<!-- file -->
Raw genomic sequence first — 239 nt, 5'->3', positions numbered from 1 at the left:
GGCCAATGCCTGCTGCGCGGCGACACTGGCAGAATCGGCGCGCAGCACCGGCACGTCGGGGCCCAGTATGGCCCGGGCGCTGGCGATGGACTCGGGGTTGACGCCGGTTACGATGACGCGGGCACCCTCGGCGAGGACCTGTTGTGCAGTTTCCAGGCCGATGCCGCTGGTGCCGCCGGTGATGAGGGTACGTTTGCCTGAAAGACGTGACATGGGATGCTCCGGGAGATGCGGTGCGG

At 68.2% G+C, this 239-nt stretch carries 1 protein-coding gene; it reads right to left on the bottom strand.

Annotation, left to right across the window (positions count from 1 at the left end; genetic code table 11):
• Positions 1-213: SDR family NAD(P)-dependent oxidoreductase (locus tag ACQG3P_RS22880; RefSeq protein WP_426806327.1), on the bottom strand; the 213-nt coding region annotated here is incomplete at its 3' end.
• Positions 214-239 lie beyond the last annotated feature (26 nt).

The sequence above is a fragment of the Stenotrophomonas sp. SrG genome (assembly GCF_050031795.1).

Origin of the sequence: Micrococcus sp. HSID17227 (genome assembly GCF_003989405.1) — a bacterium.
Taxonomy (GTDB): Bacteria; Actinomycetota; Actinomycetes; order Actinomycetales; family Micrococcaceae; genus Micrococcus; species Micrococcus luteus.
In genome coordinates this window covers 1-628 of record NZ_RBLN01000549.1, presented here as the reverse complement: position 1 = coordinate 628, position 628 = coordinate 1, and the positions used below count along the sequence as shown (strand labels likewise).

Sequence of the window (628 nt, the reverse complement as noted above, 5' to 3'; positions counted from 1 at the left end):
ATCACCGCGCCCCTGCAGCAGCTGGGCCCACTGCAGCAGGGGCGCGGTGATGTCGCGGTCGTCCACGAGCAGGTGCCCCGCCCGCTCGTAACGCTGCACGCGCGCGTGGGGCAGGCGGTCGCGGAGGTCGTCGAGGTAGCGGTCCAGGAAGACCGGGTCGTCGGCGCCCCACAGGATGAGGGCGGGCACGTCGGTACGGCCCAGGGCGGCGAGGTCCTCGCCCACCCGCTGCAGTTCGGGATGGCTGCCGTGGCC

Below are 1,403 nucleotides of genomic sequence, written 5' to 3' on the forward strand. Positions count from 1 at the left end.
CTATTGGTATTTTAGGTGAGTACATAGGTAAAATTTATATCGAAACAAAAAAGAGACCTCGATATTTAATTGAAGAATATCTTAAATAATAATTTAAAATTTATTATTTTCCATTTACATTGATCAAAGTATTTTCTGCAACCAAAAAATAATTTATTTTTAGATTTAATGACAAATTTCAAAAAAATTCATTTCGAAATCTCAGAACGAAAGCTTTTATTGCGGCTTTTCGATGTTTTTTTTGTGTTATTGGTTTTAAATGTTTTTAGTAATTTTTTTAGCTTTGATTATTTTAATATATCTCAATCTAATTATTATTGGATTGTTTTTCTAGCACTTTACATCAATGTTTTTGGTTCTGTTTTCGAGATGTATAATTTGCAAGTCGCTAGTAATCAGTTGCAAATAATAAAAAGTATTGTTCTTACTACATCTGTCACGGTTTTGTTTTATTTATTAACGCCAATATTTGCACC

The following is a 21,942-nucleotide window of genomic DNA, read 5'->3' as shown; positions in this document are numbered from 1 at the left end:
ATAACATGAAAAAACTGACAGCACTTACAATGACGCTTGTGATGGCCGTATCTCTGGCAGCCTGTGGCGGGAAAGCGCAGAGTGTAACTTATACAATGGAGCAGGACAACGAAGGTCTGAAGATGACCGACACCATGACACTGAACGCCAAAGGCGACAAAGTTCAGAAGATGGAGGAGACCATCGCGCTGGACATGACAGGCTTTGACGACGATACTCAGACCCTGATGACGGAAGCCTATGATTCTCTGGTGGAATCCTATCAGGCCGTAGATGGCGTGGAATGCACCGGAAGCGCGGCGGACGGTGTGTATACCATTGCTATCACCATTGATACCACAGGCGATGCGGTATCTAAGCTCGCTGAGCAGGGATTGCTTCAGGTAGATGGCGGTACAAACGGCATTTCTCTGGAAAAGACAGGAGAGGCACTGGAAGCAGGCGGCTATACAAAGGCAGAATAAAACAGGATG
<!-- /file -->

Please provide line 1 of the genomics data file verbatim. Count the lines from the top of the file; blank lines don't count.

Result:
Raw genomic sequence first — 239 nt, 5'->3', positions numbered from 1 at the left: